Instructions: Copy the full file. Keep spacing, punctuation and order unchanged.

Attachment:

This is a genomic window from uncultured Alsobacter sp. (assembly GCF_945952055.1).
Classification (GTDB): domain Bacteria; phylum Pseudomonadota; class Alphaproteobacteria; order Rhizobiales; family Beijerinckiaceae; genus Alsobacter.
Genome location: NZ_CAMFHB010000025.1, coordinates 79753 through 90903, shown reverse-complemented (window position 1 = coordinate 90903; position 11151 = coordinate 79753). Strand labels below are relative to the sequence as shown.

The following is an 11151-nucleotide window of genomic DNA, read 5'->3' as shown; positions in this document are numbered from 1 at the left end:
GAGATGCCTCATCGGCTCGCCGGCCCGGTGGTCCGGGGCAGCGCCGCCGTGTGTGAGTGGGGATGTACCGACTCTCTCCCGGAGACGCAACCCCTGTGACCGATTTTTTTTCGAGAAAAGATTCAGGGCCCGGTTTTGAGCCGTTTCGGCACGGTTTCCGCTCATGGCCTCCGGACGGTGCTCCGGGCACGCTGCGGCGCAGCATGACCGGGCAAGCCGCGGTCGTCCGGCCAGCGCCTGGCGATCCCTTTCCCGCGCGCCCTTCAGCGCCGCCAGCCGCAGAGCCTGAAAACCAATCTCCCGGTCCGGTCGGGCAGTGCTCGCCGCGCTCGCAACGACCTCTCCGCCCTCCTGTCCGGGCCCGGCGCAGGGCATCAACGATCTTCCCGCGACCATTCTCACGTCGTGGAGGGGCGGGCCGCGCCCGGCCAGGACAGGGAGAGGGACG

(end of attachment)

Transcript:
This is a genomic window from uncultured Alsobacter sp. (assembly GCF_945952055.1).
Classification (GTDB): domain Bacteria; phylum Pseudomonadota; class Alphaproteobacteria; order Rhizobiales; family Beijerinckiaceae; genus Alsobacter.
Genome location: NZ_CAMFHB010000025.1, coordinates 79753 through 90903, shown reverse-complemented (window position 1 = coordinate 90903; position 11151 = coordinate 79753). Strand labels below are relative to the sequence as shown.

The following is an 11151-nucleotide window of genomic DNA, read 5'->3' as shown; positions in this document are numbered from 1 at the left end:
GAGATGCCTCATCGGCTCGCCGGCCCGGTGGTCCGGGGCAGCGCCGCCGTGTGTGAGTGGGGATGTACCGACTCTCTCCCGGAGACGCAACCCCTGTGACCGATTTTTTTTCGAGAAAAGATTCAGGGCCCGGTTTTGAGCCGTTTCGGCACGGTTTCCGCTCATGGCCTCCGGACGGTGCTCCGGGCACGCTGCGGCGCAGCATGACCGGGCAAGCCGCGGTCGTCCGGCCAGCGCCTGGCGATCCCTTTCCCGCGCGCCCTTCAGCGCCGCCAGCCGCAGAGCCTGAAAACCAATCTCCCGGTCCGGTCGGGCAGTGCTCGCCGCGCTCGCAACGACCTCTCCGCCCTCCTGTCCGGGCCCGGCGCAGGGCATCAACGATCTTCCCGCGACCATTCTCACGTCGTGGAGGGGCGGGCCGCGCCCGGCCAGGACAGGGAGAGGGACG